During the height of Shelby County’s coronavirus lockdown in late March and into April, Dr. Chunrong Jia, an air quality researcher with the University of Memphis, heard a common refrain.
“Oh, I feel fresh air because I see much fewer cars on the street,” he says.
That may have appeared true, especially as traffic vanished from busy streets. But, in reality, Jia says, overall air pollution in the Memphis metro-area did not noticeably drop as a result of local “Shelter-In-Place” orders.
His recently published study on air quality compared concentration levels for air pollutants—ground-level ozone and fine particulate matter—during Shelby County’s lockdown to the same period from the past three years. The study accounted for major variables that impact air quality, such as weather patterns and climate conditions.
It identifies several reasons why the Memphis-area’s air quality remained stable during the onset of the pandemic even as other COVID-19 shutdowns in large cities around the world resulted in some drastic, albeit temporary, reductions of air pollution.
Typically, traffic emissions are a lesser contributor to local pollution—between 10-15 percent, Jia says. This indicates that other larger industrial sources of pollution might have dwarfed the impact of fewer cars on the road. While residential travel dipped as much as 60 percent, highway traffic only fell about 20 to 30 percent, suggesting that commercial vehicles—often some of the dirtiest polluters—were still largely in operation.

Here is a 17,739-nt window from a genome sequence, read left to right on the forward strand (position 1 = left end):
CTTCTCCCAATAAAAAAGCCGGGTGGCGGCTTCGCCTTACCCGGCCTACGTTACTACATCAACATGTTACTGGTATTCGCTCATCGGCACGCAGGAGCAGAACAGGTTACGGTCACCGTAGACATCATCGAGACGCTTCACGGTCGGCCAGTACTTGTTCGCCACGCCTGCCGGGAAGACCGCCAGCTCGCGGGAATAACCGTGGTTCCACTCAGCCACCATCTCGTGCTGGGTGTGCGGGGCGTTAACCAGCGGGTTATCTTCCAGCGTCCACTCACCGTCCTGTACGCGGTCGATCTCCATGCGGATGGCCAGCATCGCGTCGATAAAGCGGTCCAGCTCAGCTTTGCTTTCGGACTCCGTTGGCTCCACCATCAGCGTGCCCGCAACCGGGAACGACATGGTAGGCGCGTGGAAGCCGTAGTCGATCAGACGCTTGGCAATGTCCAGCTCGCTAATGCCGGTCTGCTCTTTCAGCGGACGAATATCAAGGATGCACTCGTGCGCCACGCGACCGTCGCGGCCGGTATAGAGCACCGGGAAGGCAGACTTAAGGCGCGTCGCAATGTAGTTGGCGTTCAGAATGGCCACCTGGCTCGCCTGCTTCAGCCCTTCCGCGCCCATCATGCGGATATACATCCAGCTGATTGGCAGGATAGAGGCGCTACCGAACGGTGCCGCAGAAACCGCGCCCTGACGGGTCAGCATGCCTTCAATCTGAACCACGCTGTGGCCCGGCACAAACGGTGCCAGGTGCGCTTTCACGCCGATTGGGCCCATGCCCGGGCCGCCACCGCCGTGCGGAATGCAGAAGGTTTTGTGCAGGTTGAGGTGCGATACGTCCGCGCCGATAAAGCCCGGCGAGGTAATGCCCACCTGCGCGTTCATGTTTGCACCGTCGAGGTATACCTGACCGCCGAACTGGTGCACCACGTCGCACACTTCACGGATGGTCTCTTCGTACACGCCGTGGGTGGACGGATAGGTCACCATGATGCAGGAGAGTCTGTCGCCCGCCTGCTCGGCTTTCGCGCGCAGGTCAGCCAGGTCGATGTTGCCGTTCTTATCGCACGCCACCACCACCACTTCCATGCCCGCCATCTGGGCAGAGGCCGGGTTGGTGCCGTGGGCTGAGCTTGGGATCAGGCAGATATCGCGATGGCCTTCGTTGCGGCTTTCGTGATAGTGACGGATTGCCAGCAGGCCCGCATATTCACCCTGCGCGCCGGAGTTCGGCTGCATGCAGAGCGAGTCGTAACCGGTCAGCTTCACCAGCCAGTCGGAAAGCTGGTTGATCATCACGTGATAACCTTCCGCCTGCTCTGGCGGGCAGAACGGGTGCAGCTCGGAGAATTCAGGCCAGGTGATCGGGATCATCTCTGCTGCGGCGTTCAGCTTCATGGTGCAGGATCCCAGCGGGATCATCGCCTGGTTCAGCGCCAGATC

Another explanation is that Memphis’ air quality is already relatively clean for a metro area. Its pollution levels meet national standards, which is why, Jia says, smaller improvements in air quality are harder to detect than in mega-polluted cities such as in China.
China's shutdown was also broad reaching. Unlike here, where essential business and industries remained open, major factories in China went offline for a time.
“They could cause an almost 50 percent, [or a] 40 percent reduction from the already high pollution levels,” Jia says.
Still, Michael Vandenbergh, a law professor at Vanderbilt University who studies energy and the environment, says the amount of time people spend in their vehicles still matters when it comes to both climate change and keeping air clean.
But, he adds that in a major transportation hub like Memphis, environmental policies should focus on reducing the pollution footprint from this sector through measures such as using more electric trucks and delivery vehicles.
“There is no one solution to the problem. Individual behavior is part of the problem, corporate behavior is part of the problem. Government is part of the problem,” he says. “We shouldn’t expect a solution just from people reducing the amount of commuting they’re doing.”